My work day (or even non-work day for that matter!) starts at 6 am with meditation and exercise for about 30 to 45 minutes. I don’t believe in reaching out to my phone early in the morning to check work emails. My work routine for the day starts with a hand-written to-do-list and reaching out to my team members to prioritize the tasks for the day. Due to increased use of technology, I find myself in virtual meetings till late in the evening. However, if the weather allows, I like to spend my evenings outdoors, with my daughter, for at least 30 minutes. I am an avid reader and spend 30 minutes to an hour everyday reading, before going to bed. I find myself most productive when I have a clear structure around my work day.
4. What's the most recent significant leadership lesson you've learned?
Covid-19 has been an unprecedented time in human history. While these were the most difficult times for some organizations and people all over the world, there are others that have thrived during these times. How can such times impact organizations and people so differently? The answer lies in the difference in their agility, flexibility to learn and adapting to the changing times.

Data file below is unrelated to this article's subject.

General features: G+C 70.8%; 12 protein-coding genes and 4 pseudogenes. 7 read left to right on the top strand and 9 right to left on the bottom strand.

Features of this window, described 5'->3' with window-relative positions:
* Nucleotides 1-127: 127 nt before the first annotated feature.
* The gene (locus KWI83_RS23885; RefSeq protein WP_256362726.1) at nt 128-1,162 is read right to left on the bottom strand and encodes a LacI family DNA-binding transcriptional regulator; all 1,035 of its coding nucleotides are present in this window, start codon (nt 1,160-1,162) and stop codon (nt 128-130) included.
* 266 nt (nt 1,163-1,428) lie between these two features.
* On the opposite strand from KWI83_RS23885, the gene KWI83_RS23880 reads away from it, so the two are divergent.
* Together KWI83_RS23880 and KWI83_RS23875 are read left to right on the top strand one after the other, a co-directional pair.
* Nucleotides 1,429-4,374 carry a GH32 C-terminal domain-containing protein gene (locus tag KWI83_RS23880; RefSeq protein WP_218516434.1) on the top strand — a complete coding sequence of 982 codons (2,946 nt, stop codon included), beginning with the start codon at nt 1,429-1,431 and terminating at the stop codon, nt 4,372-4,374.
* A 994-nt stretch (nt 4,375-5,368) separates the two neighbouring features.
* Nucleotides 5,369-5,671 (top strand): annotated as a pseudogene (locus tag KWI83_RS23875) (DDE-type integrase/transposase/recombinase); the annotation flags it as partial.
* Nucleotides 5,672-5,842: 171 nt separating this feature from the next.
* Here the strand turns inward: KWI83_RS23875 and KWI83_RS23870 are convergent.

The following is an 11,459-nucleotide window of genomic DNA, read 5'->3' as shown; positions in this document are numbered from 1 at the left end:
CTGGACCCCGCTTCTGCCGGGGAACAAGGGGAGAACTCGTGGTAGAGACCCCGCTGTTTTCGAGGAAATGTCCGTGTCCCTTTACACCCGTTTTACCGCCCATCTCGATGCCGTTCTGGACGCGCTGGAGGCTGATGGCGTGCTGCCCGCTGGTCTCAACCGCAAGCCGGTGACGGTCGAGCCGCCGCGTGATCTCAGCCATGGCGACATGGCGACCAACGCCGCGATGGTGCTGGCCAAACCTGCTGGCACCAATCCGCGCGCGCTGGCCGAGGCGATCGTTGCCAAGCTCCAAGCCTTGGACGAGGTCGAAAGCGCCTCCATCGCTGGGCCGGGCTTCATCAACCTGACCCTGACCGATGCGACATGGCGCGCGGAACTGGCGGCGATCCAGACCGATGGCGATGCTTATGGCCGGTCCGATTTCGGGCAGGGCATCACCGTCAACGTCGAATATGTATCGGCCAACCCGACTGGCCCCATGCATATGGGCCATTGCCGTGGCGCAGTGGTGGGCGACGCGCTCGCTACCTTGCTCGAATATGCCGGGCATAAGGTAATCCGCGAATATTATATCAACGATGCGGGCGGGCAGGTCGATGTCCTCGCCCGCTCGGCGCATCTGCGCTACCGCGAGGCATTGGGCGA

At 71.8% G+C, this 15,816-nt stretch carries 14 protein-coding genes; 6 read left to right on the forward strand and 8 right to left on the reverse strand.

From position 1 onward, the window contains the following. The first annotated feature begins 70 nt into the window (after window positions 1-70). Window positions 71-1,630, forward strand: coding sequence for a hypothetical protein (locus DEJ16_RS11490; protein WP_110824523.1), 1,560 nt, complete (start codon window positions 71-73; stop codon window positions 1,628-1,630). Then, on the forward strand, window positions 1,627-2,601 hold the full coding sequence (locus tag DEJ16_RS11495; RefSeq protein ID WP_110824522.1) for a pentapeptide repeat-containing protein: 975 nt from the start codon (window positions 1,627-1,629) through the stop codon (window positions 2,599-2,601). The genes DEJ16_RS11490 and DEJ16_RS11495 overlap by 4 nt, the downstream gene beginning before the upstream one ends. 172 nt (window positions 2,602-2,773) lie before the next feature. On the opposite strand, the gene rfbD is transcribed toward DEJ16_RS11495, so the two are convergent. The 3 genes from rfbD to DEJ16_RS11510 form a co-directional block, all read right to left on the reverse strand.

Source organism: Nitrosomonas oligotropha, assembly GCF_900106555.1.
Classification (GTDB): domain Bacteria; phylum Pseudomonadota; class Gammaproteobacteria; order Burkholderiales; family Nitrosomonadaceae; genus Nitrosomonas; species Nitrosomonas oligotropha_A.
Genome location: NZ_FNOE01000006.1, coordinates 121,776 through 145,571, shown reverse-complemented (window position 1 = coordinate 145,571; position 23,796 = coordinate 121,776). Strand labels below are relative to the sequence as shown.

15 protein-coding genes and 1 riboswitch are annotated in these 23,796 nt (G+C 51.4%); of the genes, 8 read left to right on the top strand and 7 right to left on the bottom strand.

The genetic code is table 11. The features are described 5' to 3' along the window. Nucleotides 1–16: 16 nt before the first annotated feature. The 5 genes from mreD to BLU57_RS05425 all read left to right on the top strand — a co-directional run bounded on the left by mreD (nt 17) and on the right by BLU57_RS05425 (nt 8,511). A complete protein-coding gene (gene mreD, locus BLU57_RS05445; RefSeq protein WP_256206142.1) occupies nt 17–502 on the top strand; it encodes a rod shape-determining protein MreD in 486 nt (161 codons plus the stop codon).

5. What's one book that has had a profound impact on your leadership so far? Can you please briefly tell the story of how that book impacted your leadership?
One book that has had a profound impact on me is “Art of War” by Sun Tzu. I try to incorporate the learnings from this book in my leadership style. There are tons of leadership lessons in this book. The one I would like to mention here is “When one treats people with benevolence, justice and righteousness, and reposes confidence in them, the army will be united in mind and all will be happy to serve their leaders”. I have been extremely fortunate to have been able to appreciate, learn and incorporate this leadership style in my professional ecosystem.
6. How do you build leadership capacity in a large enterprise?
Leadership capacity cannot be built overnight. It takes a lot of time, many trials and errors before you hit the right team. When I look for people in my team, I try to gauge their attitude and commitment towards work, rather than their subject matter knowledge and experience. I have always found that people with the right attitude, willingness to learn and do more, have been much better performers under the right guidance. Building the right leadership capacity also means that a leader herself should not be insecure. She should believe in the power of delegation for the team’s overall amelioration.
7. What is one meaningful story that comes to mind from your time as a CEO or executive of a large enterprise so far?
During these Covid times my team was hard pressed with the workload due to few members being out sick with the Covid infection. In spite of the increased workload, the whole team came together and contributed extra hours to make sure that we as a team don’t miss even a single deadline. Only during tough times do we get the chance to understand the real meaning of teamwork, and being there for each other - personally and professionally. I am fortunate to have actually experienced the adage, “ When the going gets tough, the tough get going.” How true!